|A simple C-MOS timer IC (A1) is configured as a 5 microsecond one
shot. The resistors (R1) and (R2) bias the timer's input about 3 volts above the
triggering threshold. Since the timer fires only on the trailing edge of the input
waveform, the input signal does not have to have a symmetrical 50% duty cycle but it
does need a fast fall time. Standard TTL levels work fine.
An operational Amplifier (A3A) is configured as a classical
integrator circuit. The resistors R6 and R7 in conjunction with the capacitor C4 define
the ramping rate. Biased at about 10 volts by the resistors R4 and R5 the integrator
ramps down from 10 volts to zero volts in 10 milliseconds.
The output of the 555 timer drives the control input of a C-MOS
analog switch (A2) connected across the integrator capacitor C4. During each trailing
edge of the input pulse waveform the 555 one shot fires causing the switch to reset the
integrator back to 10 volts. The average of the sawtooth waveform voltage produced at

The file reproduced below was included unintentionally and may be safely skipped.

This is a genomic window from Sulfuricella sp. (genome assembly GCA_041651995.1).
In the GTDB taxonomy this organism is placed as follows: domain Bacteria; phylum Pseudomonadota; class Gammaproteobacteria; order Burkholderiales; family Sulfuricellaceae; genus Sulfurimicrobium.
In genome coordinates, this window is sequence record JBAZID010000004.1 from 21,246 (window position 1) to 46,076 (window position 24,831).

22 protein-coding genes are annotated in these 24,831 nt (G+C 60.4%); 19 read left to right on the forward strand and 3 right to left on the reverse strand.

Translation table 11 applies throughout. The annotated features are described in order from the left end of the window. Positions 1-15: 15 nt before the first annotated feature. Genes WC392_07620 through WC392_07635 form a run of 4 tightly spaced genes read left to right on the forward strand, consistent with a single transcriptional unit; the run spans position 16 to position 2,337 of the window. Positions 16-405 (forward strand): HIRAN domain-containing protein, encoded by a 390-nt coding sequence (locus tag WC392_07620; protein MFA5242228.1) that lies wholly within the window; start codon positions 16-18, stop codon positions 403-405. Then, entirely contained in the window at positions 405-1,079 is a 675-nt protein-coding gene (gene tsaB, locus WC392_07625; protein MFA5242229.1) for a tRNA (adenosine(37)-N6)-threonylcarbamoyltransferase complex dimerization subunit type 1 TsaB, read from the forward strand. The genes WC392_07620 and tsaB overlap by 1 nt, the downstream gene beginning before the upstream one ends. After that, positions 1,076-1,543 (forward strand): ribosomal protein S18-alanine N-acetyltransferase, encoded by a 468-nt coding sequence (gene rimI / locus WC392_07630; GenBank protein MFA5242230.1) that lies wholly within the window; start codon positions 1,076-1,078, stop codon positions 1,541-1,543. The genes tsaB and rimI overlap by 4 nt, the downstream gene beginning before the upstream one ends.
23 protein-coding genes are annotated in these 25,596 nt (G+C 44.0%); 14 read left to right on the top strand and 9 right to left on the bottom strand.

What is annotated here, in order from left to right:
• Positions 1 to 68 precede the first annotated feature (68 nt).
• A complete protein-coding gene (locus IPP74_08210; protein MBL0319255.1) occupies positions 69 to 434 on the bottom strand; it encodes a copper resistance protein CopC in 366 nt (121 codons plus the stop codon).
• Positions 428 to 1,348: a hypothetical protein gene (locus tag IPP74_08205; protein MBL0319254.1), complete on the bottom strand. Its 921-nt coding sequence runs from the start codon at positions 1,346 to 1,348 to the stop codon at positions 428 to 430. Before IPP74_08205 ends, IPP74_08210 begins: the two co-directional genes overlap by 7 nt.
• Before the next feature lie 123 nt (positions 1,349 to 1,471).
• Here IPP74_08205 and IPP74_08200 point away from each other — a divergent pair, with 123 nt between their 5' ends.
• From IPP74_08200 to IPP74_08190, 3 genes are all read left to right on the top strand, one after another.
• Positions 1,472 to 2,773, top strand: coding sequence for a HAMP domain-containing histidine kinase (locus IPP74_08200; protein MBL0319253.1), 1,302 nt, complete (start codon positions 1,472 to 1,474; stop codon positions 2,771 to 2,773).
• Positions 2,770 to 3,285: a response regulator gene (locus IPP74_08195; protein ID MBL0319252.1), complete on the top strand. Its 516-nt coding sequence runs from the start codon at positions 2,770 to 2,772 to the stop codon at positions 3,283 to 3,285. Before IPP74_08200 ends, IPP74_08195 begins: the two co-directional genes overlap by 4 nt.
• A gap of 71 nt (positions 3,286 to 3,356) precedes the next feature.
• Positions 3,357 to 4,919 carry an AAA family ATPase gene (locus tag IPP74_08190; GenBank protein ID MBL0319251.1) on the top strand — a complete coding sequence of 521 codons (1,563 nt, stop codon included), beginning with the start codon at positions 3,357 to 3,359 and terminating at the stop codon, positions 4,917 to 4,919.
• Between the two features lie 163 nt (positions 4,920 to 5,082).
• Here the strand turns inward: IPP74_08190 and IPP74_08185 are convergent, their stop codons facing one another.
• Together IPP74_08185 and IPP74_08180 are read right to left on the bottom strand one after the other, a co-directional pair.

the integrator's output is thus directly proportional to the time between the incoming
pulses. The variable resistor R7 is used to adjust the conversion scale and compensate
for component tolerances
The integrator's sawtooth waveform voltage is averaged using an
inverting low pass filter (A3B). The filter's components are selected to for a gain of 2
and a 5 hertz knee. The variable resistor R11 is used to set the zero reference voltage
(6.67v) so a short input period yields a near zero voltage. The operational Amplifier
(A3) was selected to provide near full supply rail swings and near ground level sensing
from a signal +15v supply.
With the component values shown the circuit produces a convenient 0.1
to 10v output for a 10,000Hz (0.1ms period) to 100Hz (10ms period) input signal. Other
scales are also possible using input frequency dividers or different integrator ramping
This is a test circuit converts a square wave input signal into a voltage. But, the
voltage produced is proportional to the time between edges (period) of the signal,
not the frequency. The range is from 100uS to to 10mS, which produces a voltage from
100mV to 10 volts. Other scale factors are also possible. The circuit is powered
from single 15v supply and uses inexpensive parts. It is great when a signal's
period instead of its frequency needs to be monitored.